Water Shortage and Unrest in Iraq

Water Shortage and Unrest in Iraq

Around 70% of Iraq’s water comes from sources outside of its territory, predominantly originating in Turkey and Iran. Since 1975, the flow of water from the Euphrates and Tigris rivers from Turkey into Iraq has declined by 80%. Over 80% of Iraq’s current water supply is used for agriculture, which supports around 13 million of its 38 million people. 

Iraq is also experiencing high youth unemployment rates and an ongoing protest movement motivated by socio-political grievances. Rampant state corruption, insufficient provision of basic social goods such as education, healthcare, electricity, and Iranian influence over the government are all contributing factors. This all suggests the country may be subject to more of the instability that has characterised the post-2003 era in the near future. 

Water and politics

Turkey’s Southeastern Anatolia Project (known as GAP in Turkish), which began in the 1970s is partially to blame for Iraq’s water shortage. Comprising of 22 dams and 19 power plants, this scheme is ostensibly for socio-economic development in a region of Turkey that has traditionally been poorer, less educated and experienced more gender inequality than the rest of the country. However, the ability to exert control over the supply of water into Iraq and Syria means the project has evolved into a tool of realpolitik

Ankara has been accused of using the control of water to crush Kurdish aspirations for statehood and Turkey’s recent military action against the Kurdish YPG-dominated Syrian Democratic Forces (SDF) suggests President Erdogan continues to view Kurdish nationalism as a major national security threat. Nonetheless, tensions between Turkey on the one hand, and Syria and Iraq over water sharing stretch back to the 1960s  and no easy solution exists. 

Iran has also spent the past few decades constructing dams; around 600, with a further 13 planned. Rivers such as the Karun and Kark, that have their source in Iran, no longer flow into Iraq due to man-made diversions. In 2018, the then Minister of Water Resource, Hassan al-Janabi, claimed that dams in both Turkey and Iran had caused water levels in Iraq to fall by 40% in the previous few years alone. The projection that Iraq’s population will go over 70 million by 2050 is, therefore, an alarming forecast in the context of a massive reduction in available water.

Water and national security

This cannot be considered an isolated problem but is instead symbiotic with broader regional instability. In July, Turkey announced that a joint action plan had been drafted and a ‘fair agreement’ reached with Iraq, seeming to signal something of a rapprochement over the issue of water. However, sustainable and environmentally sound water resource management requires accountable and transparent governments at the Euphrates-Tigris Basin which does not currently exist. 

Turkey’s recent invasion of Syria has done nothing to create more regional stability in which these water issues might be solved.  Iraq’s own domestic uprisings will, for now, divert the state’s attention away from solving long-term issues.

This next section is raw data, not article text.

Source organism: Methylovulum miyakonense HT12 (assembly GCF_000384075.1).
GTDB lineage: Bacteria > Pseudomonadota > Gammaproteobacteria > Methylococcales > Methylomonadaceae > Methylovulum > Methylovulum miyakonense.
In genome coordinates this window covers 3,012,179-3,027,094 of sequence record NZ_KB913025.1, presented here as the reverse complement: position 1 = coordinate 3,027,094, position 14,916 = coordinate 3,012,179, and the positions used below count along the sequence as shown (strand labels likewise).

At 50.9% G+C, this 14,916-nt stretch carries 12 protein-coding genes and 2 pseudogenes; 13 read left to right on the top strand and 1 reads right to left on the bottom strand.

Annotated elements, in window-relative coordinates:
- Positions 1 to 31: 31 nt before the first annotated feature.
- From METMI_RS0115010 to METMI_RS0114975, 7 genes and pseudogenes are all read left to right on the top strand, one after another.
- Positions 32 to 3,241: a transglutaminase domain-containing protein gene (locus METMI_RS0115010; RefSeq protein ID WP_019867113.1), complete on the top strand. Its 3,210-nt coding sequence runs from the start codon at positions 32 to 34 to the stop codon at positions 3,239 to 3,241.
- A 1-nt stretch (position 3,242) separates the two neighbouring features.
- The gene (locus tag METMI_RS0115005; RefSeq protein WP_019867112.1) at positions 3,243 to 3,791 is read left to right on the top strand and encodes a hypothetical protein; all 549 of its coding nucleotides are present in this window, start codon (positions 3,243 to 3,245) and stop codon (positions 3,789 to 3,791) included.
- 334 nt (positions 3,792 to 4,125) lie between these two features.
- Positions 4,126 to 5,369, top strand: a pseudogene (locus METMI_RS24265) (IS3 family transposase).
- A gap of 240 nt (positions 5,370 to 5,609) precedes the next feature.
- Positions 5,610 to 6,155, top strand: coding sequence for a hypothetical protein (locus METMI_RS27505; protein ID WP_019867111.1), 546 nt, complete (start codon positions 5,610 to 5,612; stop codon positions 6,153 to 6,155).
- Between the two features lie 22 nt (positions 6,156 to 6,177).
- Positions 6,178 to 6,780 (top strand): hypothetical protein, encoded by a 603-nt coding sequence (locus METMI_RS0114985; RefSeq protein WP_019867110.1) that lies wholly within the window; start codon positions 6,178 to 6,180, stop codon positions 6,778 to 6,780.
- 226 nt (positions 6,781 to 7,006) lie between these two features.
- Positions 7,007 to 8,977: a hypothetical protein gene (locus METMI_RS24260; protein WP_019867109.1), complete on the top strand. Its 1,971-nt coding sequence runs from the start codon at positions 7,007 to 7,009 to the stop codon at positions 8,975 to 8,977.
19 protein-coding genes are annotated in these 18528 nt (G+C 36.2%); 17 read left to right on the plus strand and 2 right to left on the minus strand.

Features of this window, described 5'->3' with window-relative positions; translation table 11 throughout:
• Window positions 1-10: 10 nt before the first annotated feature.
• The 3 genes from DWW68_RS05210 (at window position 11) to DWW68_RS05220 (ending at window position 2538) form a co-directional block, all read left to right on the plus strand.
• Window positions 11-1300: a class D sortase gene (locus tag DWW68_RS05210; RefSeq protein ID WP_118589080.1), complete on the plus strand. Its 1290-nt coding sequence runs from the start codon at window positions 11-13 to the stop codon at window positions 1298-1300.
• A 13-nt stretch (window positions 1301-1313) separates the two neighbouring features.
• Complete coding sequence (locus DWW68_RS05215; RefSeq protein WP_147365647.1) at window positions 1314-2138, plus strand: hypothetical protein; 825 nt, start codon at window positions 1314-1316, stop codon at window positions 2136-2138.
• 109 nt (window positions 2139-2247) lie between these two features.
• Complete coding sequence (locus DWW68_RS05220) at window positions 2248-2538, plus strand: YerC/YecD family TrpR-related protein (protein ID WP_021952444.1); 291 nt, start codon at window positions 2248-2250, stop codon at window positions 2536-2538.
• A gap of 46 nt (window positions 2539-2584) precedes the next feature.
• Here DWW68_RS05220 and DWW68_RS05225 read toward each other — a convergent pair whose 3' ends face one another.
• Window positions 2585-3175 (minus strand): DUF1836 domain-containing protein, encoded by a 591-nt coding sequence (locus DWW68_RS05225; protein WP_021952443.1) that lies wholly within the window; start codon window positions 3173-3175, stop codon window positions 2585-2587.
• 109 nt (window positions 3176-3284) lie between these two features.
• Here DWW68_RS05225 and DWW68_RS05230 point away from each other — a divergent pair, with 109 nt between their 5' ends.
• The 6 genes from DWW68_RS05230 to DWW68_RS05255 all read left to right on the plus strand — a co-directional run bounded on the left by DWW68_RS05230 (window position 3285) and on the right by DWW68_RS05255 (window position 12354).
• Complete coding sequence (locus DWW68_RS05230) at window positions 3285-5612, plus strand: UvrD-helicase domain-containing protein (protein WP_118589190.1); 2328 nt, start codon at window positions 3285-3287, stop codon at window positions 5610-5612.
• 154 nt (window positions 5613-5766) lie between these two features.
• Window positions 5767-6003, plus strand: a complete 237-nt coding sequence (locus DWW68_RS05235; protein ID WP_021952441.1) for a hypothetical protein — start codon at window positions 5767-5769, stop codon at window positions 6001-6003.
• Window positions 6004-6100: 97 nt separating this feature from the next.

Furthermore, Iran’s most western provinces that border Iraq, are themselves suffering from a water shortage that began in 2011. No sharing agreement exists between Tehran and Baghdad, over their shared rivers and there is no political appetite to implement a long term solution. Iraq’s domestic situation is relevant here. Although the goals and allegiance of the militia groups, the Hashd al-Sha’abi (PMFs in English) are complex and subject to constant negotiation, an emerging pantheon of militia groups in Iraq, who are closely aligned to Tehran (many of their commanders have previously served in Iran’s Islamic Revolutionary Guard Corps) are establishing power and control, independent of the Iraqi state

Crucially, the influence that Tehran holds in Baghdad has been one of the issues motivating protests throughout October and November in Iraq. The Iranian consulate in Baghdad was attacked and protesters have been chanting anti-Iranian slogans on the streets. Despite being recognised as a critical element in the fight against ISIS in Iraq, the role that the PMFs have played in suppressing and killing the protests has undermined their legitimacy. How the government negotiates this perceived Iranian influence will be integral to implementing water-sharing agreements that solve Iraq’s water issue. 

The risk of no solution 

It has been suggested that the Syrian Uprising was catalysed and intensified by a prolonged drought between 2006-11 which caused a massive demographic shift as struggling agricultural workers moved to the cities to seek work. Aala Ali, an Iraqi peace activist recently stated that the drought between 2006-7 caused thousands of farmers to become jobless; she claims that this was the ‘critical point for those terrorist groups – including Al-Qaida and, later on, ISIS – [who] recruited those youth really easily, because they had no other options’. Water is, therefore, a problem that whoever holds the balance of power in Baghdad, cannot ignore forever.

About Author

Jonathan Burden

Jonathan Burden has a Masters in Middle Eastern Studies and a Bachelors in Philosophy, Politics and Economics, both from the University of Exeter. He currently works as a researcher at Clarion Defence and Security. Jonathan’s primary interests are international relations, terrorism, conflict, security, political economy and the wider geopolitical context of the Middle East. As a British native, he is also concerned with the UK’s global role after Brexit.